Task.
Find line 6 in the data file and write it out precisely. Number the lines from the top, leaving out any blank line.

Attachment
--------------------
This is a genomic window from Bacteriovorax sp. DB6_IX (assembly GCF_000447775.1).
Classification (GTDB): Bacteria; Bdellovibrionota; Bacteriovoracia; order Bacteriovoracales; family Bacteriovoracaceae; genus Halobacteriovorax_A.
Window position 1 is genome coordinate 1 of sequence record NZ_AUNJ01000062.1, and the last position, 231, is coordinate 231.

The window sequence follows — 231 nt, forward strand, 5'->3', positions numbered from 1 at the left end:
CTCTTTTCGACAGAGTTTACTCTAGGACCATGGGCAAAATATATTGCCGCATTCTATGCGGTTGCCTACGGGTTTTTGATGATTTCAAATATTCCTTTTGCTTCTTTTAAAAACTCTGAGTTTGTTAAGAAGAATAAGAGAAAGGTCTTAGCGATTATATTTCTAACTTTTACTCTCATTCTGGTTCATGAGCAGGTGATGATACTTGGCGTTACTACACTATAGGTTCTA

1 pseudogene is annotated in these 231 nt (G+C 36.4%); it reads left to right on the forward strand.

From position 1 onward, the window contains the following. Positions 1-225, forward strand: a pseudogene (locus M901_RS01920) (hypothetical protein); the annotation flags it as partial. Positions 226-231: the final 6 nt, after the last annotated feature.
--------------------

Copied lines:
1 pseudogene is annotated in these 231 nt (G+C 36.4%); it reads left to right on the forward strand.